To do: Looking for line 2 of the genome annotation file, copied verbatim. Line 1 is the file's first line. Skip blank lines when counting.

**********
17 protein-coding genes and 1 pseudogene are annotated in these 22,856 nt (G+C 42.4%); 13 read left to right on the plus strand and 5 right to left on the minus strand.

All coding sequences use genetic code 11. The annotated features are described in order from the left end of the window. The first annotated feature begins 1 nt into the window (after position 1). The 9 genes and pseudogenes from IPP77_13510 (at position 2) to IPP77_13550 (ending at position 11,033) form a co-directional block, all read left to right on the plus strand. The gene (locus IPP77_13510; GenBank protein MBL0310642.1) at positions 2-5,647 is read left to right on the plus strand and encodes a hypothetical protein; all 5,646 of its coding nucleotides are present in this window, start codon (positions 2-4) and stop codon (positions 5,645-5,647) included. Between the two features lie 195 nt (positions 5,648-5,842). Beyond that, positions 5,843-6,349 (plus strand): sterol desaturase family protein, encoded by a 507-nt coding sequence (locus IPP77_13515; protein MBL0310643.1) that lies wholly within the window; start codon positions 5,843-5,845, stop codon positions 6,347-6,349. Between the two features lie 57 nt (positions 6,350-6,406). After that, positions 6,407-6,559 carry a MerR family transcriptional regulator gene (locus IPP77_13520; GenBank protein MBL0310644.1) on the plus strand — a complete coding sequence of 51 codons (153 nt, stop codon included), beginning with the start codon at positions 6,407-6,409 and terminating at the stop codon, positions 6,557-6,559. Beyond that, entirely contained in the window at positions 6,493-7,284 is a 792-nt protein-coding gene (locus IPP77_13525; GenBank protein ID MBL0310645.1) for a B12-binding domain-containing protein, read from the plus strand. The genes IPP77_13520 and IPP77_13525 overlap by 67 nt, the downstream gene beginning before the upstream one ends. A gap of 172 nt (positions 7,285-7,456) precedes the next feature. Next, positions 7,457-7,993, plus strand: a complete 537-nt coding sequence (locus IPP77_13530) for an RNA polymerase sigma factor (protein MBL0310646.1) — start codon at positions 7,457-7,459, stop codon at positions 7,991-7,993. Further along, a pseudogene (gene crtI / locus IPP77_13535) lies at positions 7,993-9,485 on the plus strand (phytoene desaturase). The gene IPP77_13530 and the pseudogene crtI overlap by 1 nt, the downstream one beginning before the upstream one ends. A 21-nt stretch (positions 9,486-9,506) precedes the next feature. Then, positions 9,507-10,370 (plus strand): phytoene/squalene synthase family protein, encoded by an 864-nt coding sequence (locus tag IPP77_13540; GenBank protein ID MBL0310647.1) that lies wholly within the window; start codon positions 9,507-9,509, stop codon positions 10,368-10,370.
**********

All coding sequences use genetic code 11. The annotated features are described in order from the left end of the window. The first annotated feature begins 1 nt into the window (after position 1). The 9 genes and pseudogenes from IPP77_13510 (at position 2) to IPP77_13550 (ending at position 11,033) form a co-directional block, all read left to right on the plus strand. The gene (locus IPP77_13510; GenBank protein MBL0310642.1) at positions 2-5,647 is read left to right on the plus strand and encodes a hypothetical protein; all 5,646 of its coding nucleotides are present in this window, start codon (positions 2-4) and stop codon (positions 5,645-5,647) included. Between the two features lie 195 nt (positions 5,648-5,842). Beyond that, positions 5,843-6,349 (plus strand): sterol desaturase family protein, encoded by a 507-nt coding sequence (locus IPP77_13515; protein MBL0310643.1) that lies wholly within the window; start codon positions 5,843-5,845, stop codon positions 6,347-6,349. Between the two features lie 57 nt (positions 6,350-6,406). After that, positions 6,407-6,559 carry a MerR family transcriptional regulator gene (locus IPP77_13520; GenBank protein MBL0310644.1) on the plus strand — a complete coding sequence of 51 codons (153 nt, stop codon included), beginning with the start codon at positions 6,407-6,409 and terminating at the stop codon, positions 6,557-6,559. Beyond that, entirely contained in the window at positions 6,493-7,284 is a 792-nt protein-coding gene (locus IPP77_13525; GenBank protein ID MBL0310645.1) for a B12-binding domain-containing protein, read from the plus strand. The genes IPP77_13520 and IPP77_13525 overlap by 67 nt, the downstream gene beginning before the upstream one ends. A gap of 172 nt (positions 7,285-7,456) precedes the next feature. Next, positions 7,457-7,993, plus strand: a complete 537-nt coding sequence (locus IPP77_13530) for an RNA polymerase sigma factor (protein MBL0310646.1) — start codon at positions 7,457-7,459, stop codon at positions 7,991-7,993. Further along, a pseudogene (gene crtI / locus IPP77_13535) lies at positions 7,993-9,485 on the plus strand (phytoene desaturase). The gene IPP77_13530 and the pseudogene crtI overlap by 1 nt, the downstream one beginning before the upstream one ends. A 21-nt stretch (positions 9,486-9,506) precedes the next feature. Then, positions 9,507-10,370 (plus strand): phytoene/squalene synthase family protein, encoded by an 864-nt coding sequence (locus tag IPP77_13540; GenBank protein ID MBL0310647.1) that lies wholly within the window; start codon positions 9,507-9,509, stop codon positions 10,368-10,370.